Author:       2014-05-06

The resting-state functional connectivity (RSFC)of spontaneoushemodynamic fluctuationsis widely used to investigate large-scale functional brain networks based on neurovascular mechanisms. However,high-resolution RSFC networks based on neural activity have not been disclosed to explore the neural basis of these spontaneous hemodynamic signals.Moreover, it’s not very clear whether the consciousness of the brain could affect the RSFC.

Prof. Pengcheng Li and Dr. Bing Li et al. from Britton Chance Center for Biomedical Photonics, Wuhan National Laboratory for Optoelectronicsexamines the neural RSFC networks in mice at high spatial resolution using optical imaging with voltage-sensitive dyes (VSD). Results show that neural RSFC networks for the slow cortical potentials (0.1-4 Hz) showed similar correlation patterns to the RSFC networks for the spontaneous hemodynamic signals, indicating a tight coupling between the slow cortical potential and the spontaneous hemodynamic signals during rest. By increasinganaestheticlevels to induce the reduction of consciousness, the RSFC networks for the slow cortical potentials persisted, but those for the spontaneous hemodynamic signals became discrete. These results suggest that the coherent slow cortical potentials underlie the spontaneous hemodynamic fluctuations and reveal a superior localization of RSFC networks.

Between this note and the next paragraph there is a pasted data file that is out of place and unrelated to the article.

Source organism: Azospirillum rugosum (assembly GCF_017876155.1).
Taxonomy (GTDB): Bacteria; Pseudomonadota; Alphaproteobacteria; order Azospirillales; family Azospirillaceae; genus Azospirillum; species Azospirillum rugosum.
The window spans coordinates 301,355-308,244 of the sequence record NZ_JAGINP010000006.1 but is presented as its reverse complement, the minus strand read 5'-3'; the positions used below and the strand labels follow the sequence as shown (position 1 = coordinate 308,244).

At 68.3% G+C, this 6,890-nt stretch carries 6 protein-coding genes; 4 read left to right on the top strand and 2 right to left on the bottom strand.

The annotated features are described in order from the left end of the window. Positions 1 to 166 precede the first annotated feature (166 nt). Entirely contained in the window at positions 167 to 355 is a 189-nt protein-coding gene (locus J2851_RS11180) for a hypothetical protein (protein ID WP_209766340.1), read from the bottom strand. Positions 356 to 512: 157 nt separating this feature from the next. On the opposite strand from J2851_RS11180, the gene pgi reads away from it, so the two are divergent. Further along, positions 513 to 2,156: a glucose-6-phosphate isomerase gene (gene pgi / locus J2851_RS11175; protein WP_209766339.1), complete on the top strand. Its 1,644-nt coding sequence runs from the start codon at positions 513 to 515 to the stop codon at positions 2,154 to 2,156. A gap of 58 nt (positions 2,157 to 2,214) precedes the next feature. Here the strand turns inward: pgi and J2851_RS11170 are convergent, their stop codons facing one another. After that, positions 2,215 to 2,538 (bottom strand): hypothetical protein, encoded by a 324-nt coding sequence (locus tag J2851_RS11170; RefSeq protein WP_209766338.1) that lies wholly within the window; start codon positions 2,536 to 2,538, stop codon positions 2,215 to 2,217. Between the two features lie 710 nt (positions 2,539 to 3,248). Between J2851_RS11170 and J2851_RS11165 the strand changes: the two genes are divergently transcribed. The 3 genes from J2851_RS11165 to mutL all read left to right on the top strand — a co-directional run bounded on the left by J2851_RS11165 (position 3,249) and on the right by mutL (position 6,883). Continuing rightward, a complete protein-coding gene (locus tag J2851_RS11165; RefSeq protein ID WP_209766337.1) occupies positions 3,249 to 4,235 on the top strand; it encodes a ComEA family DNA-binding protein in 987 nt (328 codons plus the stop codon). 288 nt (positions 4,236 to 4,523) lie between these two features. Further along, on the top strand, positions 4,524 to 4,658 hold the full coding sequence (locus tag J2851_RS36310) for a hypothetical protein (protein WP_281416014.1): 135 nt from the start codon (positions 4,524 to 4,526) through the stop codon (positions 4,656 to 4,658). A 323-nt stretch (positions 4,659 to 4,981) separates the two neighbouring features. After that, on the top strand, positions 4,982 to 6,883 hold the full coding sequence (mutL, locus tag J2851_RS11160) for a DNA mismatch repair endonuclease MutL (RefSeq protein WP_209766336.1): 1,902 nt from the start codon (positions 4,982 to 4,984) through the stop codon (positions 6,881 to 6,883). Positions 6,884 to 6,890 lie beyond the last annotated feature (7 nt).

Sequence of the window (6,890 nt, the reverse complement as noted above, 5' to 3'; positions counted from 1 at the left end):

This study is published in NeuroImage (vol. 91, Issue 1, pp. 162-168, 2014). This work was supported by the National High Technology Research and Development Program of China (grant 2012AA011602), the Science Fund for Creative Research Group of China (Grant No. 61121004), and the National Natural Science Foundation of China (Grant Nos. 30970964, 30800339).